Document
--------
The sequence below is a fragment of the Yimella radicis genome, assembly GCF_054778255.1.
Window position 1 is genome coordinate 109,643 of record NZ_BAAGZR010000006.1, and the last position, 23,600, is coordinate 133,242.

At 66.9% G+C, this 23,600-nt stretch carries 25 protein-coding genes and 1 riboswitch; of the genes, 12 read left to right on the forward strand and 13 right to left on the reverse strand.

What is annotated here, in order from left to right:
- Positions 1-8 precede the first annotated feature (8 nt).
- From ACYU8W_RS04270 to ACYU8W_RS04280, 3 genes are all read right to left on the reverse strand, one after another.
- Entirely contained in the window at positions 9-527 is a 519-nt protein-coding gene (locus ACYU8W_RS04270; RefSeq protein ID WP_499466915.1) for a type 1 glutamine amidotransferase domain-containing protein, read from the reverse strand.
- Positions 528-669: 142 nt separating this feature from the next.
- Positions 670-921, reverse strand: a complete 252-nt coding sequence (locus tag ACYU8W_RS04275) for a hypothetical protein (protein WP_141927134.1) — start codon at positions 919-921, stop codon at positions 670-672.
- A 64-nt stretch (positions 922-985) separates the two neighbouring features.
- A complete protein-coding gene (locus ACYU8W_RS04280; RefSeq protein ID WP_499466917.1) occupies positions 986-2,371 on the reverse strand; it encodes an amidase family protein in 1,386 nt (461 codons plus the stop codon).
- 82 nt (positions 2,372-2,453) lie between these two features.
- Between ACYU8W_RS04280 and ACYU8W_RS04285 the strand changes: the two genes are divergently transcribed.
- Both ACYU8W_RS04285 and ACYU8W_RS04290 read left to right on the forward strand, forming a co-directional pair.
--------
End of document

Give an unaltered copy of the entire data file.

The sequence below is a fragment of the Yimella radicis genome, assembly GCF_054778255.1.
Window position 1 is genome coordinate 109,643 of record NZ_BAAGZR010000006.1, and the last position, 23,600, is coordinate 133,242.

At 66.9% G+C, this 23,600-nt stretch carries 25 protein-coding genes and 1 riboswitch; of the genes, 12 read left to right on the forward strand and 13 right to left on the reverse strand.

What is annotated here, in order from left to right:
- Positions 1-8 precede the first annotated feature (8 nt).
- From ACYU8W_RS04270 to ACYU8W_RS04280, 3 genes are all read right to left on the reverse strand, one after another.
- Entirely contained in the window at positions 9-527 is a 519-nt protein-coding gene (locus ACYU8W_RS04270; RefSeq protein ID WP_499466915.1) for a type 1 glutamine amidotransferase domain-containing protein, read from the reverse strand.
- Positions 528-669: 142 nt separating this feature from the next.
- Positions 670-921, reverse strand: a complete 252-nt coding sequence (locus tag ACYU8W_RS04275) for a hypothetical protein (protein WP_141927134.1) — start codon at positions 919-921, stop codon at positions 670-672.
- A 64-nt stretch (positions 922-985) separates the two neighbouring features.
- A complete protein-coding gene (locus ACYU8W_RS04280; RefSeq protein ID WP_499466917.1) occupies positions 986-2,371 on the reverse strand; it encodes an amidase family protein in 1,386 nt (461 codons plus the stop codon).
- 82 nt (positions 2,372-2,453) lie between these two features.
- Between ACYU8W_RS04280 and ACYU8W_RS04285 the strand changes: the two genes are divergently transcribed.
- Both ACYU8W_RS04285 and ACYU8W_RS04290 read left to right on the forward strand, forming a co-directional pair.